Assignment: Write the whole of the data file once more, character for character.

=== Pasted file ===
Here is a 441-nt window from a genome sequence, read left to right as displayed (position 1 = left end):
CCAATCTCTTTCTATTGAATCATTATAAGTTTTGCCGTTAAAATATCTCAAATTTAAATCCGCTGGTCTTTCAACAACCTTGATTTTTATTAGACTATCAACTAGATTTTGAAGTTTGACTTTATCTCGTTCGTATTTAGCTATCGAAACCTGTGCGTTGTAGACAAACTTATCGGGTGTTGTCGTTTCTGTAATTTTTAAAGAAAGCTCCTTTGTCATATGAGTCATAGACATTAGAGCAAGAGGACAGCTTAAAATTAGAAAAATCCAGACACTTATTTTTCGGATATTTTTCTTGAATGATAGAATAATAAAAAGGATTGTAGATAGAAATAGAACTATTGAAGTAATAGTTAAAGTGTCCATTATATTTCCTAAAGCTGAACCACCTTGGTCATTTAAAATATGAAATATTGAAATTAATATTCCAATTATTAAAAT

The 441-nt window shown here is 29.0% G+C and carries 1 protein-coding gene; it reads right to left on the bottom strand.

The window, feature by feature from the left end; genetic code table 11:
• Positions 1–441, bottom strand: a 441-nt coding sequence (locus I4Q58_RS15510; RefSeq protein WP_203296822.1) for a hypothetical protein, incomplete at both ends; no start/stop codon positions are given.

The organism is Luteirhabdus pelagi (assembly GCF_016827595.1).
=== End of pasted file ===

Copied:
Here is a 441-nt window from a genome sequence, read left to right as displayed (position 1 = left end):
CCAATCTCTTTCTATTGAATCATTATAAGTTTTGCCGTTAAAATATCTCAAATTTAAATCCGCTGGTCTTTCAACAACCTTGATTTTTATTAGACTATCAACTAGATTTTGAAGTTTGACTTTATCTCGTTCGTATTTAGCTATCGAAACCTGTGCGTTGTAGACAAACTTATCGGGTGTTGTCGTTTCTGTAATTTTTAAAGAAAGCTCCTTTGTCATATGAGTCATAGACATTAGAGCAAGAGGACAGCTTAAAATTAGAAAAATCCAGACACTTATTTTTCGGATATTTTTCTTGAATGATAGAATAATAAAAAGGATTGTAGATAGAAATAGAACTATTGAAGTAATAGTTAAAGTGTCCATTATATTTCCTAAAGCTGAACCACCTTGGTCATTTAAAATATGAAATATTGAAATTAATATTCCAATTATTAAAAT

The 441-nt window shown here is 29.0% G+C and carries 1 protein-coding gene; it reads right to left on the bottom strand.

The window, feature by feature from the left end; genetic code table 11:
• Positions 1–441, bottom strand: a 441-nt coding sequence (locus I4Q58_RS15510; RefSeq protein WP_203296822.1) for a hypothetical protein, incomplete at both ends; no start/stop codon positions are given.

The organism is Luteirhabdus pelagi (assembly GCF_016827595.1).